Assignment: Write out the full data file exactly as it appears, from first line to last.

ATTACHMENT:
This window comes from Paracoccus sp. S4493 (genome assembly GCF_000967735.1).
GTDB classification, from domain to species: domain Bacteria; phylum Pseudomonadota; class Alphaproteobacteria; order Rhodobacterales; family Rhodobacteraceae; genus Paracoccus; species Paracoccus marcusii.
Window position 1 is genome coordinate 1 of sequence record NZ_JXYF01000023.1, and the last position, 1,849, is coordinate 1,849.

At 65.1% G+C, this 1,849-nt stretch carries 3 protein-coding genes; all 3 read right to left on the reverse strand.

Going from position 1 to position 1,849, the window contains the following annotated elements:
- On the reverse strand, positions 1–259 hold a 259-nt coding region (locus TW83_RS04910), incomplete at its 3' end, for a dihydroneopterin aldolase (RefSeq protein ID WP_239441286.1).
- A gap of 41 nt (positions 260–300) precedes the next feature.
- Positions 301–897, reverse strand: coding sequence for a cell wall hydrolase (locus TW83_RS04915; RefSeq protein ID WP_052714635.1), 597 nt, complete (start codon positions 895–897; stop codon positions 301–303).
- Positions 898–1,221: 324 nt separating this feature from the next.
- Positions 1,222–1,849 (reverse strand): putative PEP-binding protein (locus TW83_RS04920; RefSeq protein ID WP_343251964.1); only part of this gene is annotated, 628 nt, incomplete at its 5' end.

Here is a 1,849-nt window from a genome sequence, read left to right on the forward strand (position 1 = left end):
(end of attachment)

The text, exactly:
This window comes from Paracoccus sp. S4493 (genome assembly GCF_000967735.1).
GTDB classification, from domain to species: domain Bacteria; phylum Pseudomonadota; class Alphaproteobacteria; order Rhodobacterales; family Rhodobacteraceae; genus Paracoccus; species Paracoccus marcusii.
Window position 1 is genome coordinate 1 of sequence record NZ_JXYF01000023.1, and the last position, 1,849, is coordinate 1,849.

At 65.1% G+C, this 1,849-nt stretch carries 3 protein-coding genes; all 3 read right to left on the reverse strand.

Going from position 1 to position 1,849, the window contains the following annotated elements:
- On the reverse strand, positions 1–259 hold a 259-nt coding region (locus TW83_RS04910), incomplete at its 3' end, for a dihydroneopterin aldolase (RefSeq protein ID WP_239441286.1).
- A gap of 41 nt (positions 260–300) precedes the next feature.
- Positions 301–897, reverse strand: coding sequence for a cell wall hydrolase (locus TW83_RS04915; RefSeq protein ID WP_052714635.1), 597 nt, complete (start codon positions 895–897; stop codon positions 301–303).
- Positions 898–1,221: 324 nt separating this feature from the next.
- Positions 1,222–1,849 (reverse strand): putative PEP-binding protein (locus TW83_RS04920; RefSeq protein ID WP_343251964.1); only part of this gene is annotated, 628 nt, incomplete at its 5' end.

Here is a 1,849-nt window from a genome sequence, read left to right on the forward strand (position 1 = left end):